Trends and Developments in Data Analytics


According to a post on The Data Warehousing Institute, this year’s major trends in analytics were expected to focus on delivering the data and capabilities needed to become a truly analytic-driven enterprise. The organization calls out three top trends:

  • More organizations will move to cooperative processing architectures.
    Data warehouses are straining from the surge of new data and complex analytic workload requirements. Traditional data warehousing wasn't designed for big data or real time, social, and converged analytics, so the new expert-recommended architectures emphasize multiple, well-integrated systems working together to deliver a broad range of analytic capabilities.
  • Converged analytics will become the new normal.
    Big data analysis in a silo often paints an incomplete picture. That is why organizations are now moving toward converged analytics, combining analytic results across domains 
    (customer, supply chain, marketing, etc.) for more complete insights.
  • Everyone will play with big data, thanks to new big data applications.
    Big data has been decidedly DIY to date, embraced by tinkerers and architects. That's about to change. New big data applications offer prebuilt models and analytic functionality for specific business problems and data types. They are focused, single-purpose applications that can make a big impact on businesses, such as analyzing sensor data from a particular type of machine, or sifting through supply chain data to identify potential “weak links.”

Additionally, a recent article from Information Week notes that big data analytics is increasingly becoming a topic of focus for chief financial officers (CFOs). It quotes Hewlett-Packard’s Thomas Dobis, acting global finance and account service line leader of business process outsourcing (BPO) at HP Enterprise Services, as saying CFOs are increasingly using big data analysis to control collections, customer retention, and fraud and loss, among other money-related matters.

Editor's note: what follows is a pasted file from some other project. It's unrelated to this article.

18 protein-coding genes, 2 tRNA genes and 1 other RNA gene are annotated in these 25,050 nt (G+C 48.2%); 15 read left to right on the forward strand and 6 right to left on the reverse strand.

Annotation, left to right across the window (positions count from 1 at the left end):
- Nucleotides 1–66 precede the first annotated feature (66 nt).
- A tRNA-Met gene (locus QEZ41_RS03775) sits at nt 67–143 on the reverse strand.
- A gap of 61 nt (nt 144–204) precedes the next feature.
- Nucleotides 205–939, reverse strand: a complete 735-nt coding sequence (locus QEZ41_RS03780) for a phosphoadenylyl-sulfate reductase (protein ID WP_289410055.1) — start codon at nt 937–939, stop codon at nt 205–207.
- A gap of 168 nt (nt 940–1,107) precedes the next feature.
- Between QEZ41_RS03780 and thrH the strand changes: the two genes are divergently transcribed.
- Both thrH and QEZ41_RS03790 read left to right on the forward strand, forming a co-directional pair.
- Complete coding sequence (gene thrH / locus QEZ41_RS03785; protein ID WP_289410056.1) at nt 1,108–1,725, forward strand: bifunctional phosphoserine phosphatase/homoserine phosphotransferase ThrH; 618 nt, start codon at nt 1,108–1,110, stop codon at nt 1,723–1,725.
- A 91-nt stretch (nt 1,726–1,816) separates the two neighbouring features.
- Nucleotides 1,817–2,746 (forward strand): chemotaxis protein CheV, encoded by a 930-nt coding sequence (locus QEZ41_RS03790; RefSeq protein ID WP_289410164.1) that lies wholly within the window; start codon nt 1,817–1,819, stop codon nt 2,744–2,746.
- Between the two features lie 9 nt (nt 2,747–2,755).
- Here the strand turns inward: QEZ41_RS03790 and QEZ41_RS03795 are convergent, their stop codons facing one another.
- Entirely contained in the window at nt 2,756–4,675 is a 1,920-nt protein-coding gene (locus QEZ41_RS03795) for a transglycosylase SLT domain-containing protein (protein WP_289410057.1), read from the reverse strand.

But a number of recent articles are sounding cautionary notes on the rise of big data and data analytics. In a piece titled “Don’t Be Blinded by Big Data,” Michael Healey, senior contributing editor at Information Week, points out that making decisions based on flashy macro trends while ignoring "little data" fundamentals is a recipe for failure:

In most organizations, big data mining prioritizes activities such as social media monitoring and macro trend analysis—the shiny stuff that can dazzle even experienced executives—while sidelining routine "little" data, which includes detailed financials, customer and vendor records, product quality information, customer service data, and supporting sales stats such as store traffic, website visits, and CRM information.

That there is a revolution underway in big data and data analytics is not in debate. The question is the nature of the transformation, and how people and organizations will ultimately be affected by it. In the quest for big data, it is important not to lose sight of your key business drivers, such as inventory and customer service.  Focus on gathering and analyzing the information that will have the most impact on your bottom line.

Posted by the Epicor Social Media Team.


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